Airbus continues the communication with the European regulator EASA to make ejectable flight recorders available on the A350 (and also A380), potentially making them the first commercial planes to use the technology.
The talks with the European Aviation Safety Agency (EASA) come as global aviation authorities consider recommending the devices to make it easier to recover evidence in cases such as the 28/Dec/2014 crash of an AirAsia jet, whose data recorder was recovered some weeks later.
Used in military planes for decades, ejectable or "deployable" recorders separate from the tail during a crash and float, emitting a satellite distress signal.
"Airbus is working with EASA ... and other stakeholders to advance the approval of such a solution industry-wide," an Airbus spokesman said. "In the future, applicability for our other aircraft products could be likewise considered, but presently we have decided to focus on the A350 and A380," he added.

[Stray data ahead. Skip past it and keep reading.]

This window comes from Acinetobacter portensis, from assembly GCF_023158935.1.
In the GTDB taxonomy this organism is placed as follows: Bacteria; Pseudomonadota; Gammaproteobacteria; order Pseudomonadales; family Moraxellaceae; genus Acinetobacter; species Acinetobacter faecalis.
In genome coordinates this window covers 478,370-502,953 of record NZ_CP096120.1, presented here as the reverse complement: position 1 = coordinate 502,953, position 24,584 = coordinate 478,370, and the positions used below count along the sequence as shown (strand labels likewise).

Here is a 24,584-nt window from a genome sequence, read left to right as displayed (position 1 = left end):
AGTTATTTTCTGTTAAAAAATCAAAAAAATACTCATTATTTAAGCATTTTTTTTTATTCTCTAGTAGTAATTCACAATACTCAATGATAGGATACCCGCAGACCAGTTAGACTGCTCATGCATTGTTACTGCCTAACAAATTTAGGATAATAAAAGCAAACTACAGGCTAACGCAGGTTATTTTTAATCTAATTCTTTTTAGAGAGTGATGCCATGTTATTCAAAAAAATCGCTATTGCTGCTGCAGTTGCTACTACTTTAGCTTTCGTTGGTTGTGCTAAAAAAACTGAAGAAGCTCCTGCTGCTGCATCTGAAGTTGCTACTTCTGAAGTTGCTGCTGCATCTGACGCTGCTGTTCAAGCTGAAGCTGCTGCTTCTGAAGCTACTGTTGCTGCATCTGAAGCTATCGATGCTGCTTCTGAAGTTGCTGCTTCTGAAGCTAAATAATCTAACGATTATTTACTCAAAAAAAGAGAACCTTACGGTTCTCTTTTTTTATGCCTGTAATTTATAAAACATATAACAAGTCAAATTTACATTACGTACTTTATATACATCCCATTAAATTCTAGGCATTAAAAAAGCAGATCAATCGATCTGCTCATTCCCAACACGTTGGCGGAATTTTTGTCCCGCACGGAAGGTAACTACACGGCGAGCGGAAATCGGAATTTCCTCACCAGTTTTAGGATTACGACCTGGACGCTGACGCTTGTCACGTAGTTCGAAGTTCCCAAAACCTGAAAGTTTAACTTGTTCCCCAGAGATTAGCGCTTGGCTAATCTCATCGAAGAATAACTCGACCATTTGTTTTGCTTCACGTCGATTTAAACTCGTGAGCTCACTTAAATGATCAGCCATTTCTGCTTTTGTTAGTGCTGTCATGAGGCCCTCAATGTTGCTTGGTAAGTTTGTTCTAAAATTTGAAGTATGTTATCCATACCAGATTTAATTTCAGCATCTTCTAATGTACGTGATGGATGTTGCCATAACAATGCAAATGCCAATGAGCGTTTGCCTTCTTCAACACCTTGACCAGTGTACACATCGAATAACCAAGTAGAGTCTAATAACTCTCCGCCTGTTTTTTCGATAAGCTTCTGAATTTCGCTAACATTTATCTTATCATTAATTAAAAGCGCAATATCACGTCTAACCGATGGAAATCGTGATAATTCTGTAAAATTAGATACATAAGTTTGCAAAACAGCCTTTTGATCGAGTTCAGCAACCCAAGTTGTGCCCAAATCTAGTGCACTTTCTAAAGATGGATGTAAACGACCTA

Boeing has taken the opposite stance over the use of deployable recorders, arguing the majority of its black boxes are recovered within 30 days and citing instances where the alternative recorders have failed on military aircraft.
In parallel, Qatar Airways wants to be the 1st airline to stream flight data from black boxes to operations centers on the ground in real-time, so that rescue crews won’t miss a beat in the event of a disturbance during flight.
Qatar Airways CEO Akbar Al Baker said a new flight tracking system was currently being tested in preparation for a fleet-wide deployment. “Once this has been proven and all the bugs have been cleared then Qatar Airways will, I hope, be the first airliner to introduce this in all our planes,” Baker said.
Based on the article “Airbus in talks with regulator on ejectable 'black boxes'” published in Reuters and based on the article “Qatar Airways Plans to Live Stream Flight Data from Black Box Recorders” published in Time.